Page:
11.12.2009

11.11.09 Reviews (Part 2)

Supergod #1 (Avatar Press): Warren Ellis and Garrie Gastonny open this third installment of a loosely affiliated trilogy (see Black Summer and No Hero) with references to Moses’ people constructing a false idol while he’s off communing with God. That kept making me chuckle, because all I could picture for some reason was Charlton Heston in the film The Ten Commandments and those hokey outfits and props the people were partying with. I generally like stories that start at the end and then explain how they got there; reading this, Bryan Singer’s The Usual Suspects came to mind, as did the first issue of Brian K. Vaughan’s Ex Machina, which started us off by recounting Mitchell Hundred’s infamous days in office. Simon Reddin feels like many of Ellis’ characters, in that he’s a bit of a cipher for the writer, there are elements of Ellis evident in all his creations, but particularly the ones that show off the books they’ve read or crack wise about their perception of the human condition. It’s an interesting notion that “we’re hardwired for the need to fashion gods.” In my studies, this usually spins out of man’s existential dilemma; man is sentient and self-aware enough to realize that his time on Earth is finite, that leads to asking what the purpose of existence is, and ultimately man’s search leads to trying to find meaning in a higher power. If a higher power doesn’t exist, man must create one, either figuratively in the form of religion, or literally in the case of Supergod. This first issue was very engaging, full of fun throwaway ideas like the children with “fins and flippers,” alternate history that fascinates Ellis like it did in Ministry of Space, and the divergent turns from the prototypical Fantastic Four type origin stories – although Kirby’s genius can certainly be felt here with the tri-headed mushroom god(!). The book's framing device is a bit high on exposition, by design, but it’s so engaging and full of creativity that we don’t mind it much. It’s about man’s need for gods, but also the notion of a superhuman as a god, and “superhuman” is intended in the truest sense of the word, a post-human, super-human piece of forced evolution. It’s thought-provoking in the way that classic science fiction stories like The Twilight Zone episodes are. It makes you consider the ramifications of choices and lingers with you long after you put it down. Gastonny’s art seems better with some of the big huge backgrounds where he can fill the panels with detail, or close up shots full of detail, like the spores. But for me, his pencils got bland on the single static figures or many of the quiet mid-sized ¾ shots. I like that the story feels very accelerated, both in the attempts to manufacture AI and shoehorn it into genetic anomalies, and the “Superhuman Arms Race” in general. The logic behind the AI making an effort to maximize its own chance of success, and dragging human society along with it as a secondary achievement is quite clever, and I enjoyed the spotlighted choices of Great Britain, India (Krishna deciding he must burn the village down in order to save it), Iran, the Somali/Korean jobber, and poor, poor Pakistan. Grade A.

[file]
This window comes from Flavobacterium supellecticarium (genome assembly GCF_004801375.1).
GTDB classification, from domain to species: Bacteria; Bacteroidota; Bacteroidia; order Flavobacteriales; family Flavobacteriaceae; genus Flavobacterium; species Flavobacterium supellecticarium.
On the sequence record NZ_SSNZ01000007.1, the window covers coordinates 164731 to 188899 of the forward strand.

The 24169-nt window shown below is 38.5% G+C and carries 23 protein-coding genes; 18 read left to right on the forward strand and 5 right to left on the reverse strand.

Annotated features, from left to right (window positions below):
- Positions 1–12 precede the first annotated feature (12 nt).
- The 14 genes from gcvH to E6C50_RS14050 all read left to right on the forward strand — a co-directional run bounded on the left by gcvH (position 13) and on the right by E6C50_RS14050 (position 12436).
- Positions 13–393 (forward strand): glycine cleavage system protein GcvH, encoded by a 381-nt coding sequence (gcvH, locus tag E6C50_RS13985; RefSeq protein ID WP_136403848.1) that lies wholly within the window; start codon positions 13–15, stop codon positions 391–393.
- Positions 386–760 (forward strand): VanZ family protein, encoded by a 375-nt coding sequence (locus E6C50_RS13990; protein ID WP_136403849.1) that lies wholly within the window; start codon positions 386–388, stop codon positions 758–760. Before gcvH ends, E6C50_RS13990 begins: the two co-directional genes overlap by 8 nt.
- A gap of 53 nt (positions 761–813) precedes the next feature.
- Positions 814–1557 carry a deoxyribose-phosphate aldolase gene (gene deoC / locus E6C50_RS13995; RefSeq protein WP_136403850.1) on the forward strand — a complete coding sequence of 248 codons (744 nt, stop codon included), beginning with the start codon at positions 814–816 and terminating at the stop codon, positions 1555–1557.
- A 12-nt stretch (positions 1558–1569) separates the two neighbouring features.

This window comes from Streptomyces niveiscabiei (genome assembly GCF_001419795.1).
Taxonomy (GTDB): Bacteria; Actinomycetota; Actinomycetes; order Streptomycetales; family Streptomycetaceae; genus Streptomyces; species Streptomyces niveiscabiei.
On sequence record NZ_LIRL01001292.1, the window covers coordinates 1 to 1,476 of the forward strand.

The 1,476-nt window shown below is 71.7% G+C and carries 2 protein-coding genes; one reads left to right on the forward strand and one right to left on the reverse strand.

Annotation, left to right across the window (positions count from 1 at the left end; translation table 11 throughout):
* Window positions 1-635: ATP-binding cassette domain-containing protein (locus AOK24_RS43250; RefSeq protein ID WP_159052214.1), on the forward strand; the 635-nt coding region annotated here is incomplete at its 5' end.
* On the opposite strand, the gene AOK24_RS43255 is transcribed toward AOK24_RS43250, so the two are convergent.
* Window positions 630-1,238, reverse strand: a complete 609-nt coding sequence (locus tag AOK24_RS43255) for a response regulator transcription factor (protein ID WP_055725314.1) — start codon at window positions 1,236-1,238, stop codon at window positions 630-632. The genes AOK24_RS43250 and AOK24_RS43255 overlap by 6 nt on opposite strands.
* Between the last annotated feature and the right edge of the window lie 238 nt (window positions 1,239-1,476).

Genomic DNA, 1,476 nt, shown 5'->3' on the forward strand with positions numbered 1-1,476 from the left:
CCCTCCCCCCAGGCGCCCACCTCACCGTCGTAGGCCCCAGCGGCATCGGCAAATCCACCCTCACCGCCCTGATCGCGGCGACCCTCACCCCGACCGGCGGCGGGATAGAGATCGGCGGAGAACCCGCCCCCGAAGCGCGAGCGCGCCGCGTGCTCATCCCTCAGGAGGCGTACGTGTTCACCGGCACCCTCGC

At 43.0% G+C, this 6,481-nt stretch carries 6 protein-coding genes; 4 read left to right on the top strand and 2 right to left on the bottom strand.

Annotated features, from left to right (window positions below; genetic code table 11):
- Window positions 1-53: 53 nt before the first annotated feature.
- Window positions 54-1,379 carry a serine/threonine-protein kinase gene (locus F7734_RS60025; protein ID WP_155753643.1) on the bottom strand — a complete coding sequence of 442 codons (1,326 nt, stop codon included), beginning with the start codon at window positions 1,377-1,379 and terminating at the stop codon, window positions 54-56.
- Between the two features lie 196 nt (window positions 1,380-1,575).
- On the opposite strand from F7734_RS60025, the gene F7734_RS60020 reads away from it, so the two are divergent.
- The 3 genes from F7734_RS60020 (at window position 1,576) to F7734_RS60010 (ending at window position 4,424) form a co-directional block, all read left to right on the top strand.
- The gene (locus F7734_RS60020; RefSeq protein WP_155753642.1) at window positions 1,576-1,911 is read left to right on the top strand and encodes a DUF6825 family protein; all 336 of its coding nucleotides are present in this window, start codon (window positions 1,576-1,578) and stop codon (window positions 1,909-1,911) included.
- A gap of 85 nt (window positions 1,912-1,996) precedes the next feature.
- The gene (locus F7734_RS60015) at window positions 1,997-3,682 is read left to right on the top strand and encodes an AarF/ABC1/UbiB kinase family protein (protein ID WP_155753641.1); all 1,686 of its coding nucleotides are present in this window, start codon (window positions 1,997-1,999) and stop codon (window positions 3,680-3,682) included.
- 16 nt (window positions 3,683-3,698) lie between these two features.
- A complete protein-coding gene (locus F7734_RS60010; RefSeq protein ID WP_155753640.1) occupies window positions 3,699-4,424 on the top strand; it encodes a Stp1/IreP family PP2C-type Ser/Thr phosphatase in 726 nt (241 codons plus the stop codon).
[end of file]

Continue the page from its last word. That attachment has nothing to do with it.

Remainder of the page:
DMZ #47 (DC/Vertigo): The last time I was in Rome, I had a tour guide through the Vatican Museum that said something that really stuck with me. Even though my favorite work in the Sistine Chapel is The Last Judgment, most people focus on The Creation of Adam. Our tour guide said that one of Michelangelo’s great abilities was his ability to capture tension. God’s finger doesn’t quite touch Adam’s, it’s the moment just prior. As in the great Statue of David, we don’t see David actually throwing the rock, he’s preparing to, it’s the moment just prior. “There’s great tension in the moment just prior to action.” Welcome to this issue of DMZ. There’s electricity in the air, in the “calm” just before what I feel is going to be a great storm. Some might say that this issue reads like “all middle,” and true – it will read even better collected, but we’re at a precarious moment where it feels like it’s all on the line. Will Matty snap? Will Manhattan snap? Will America snap? What’s Parco’s end game? He’s lurking about the city, Burchielli really captures the potential for a hidden agenda with his eyes perpetually in shadow during the conversation with Matty. I would have liked to see more of Radio Free DMZ that was introduced in the last issue, but there’s no denying this is a powder keg and I can’t wait to see how this accumulation of experiences, which sometimes play like nightmares, are all going to eventually play out. Also included is a great preview of Daytripper by The Boys From Brazil, Fabio Moon and Gabriel Ba. Grade A.

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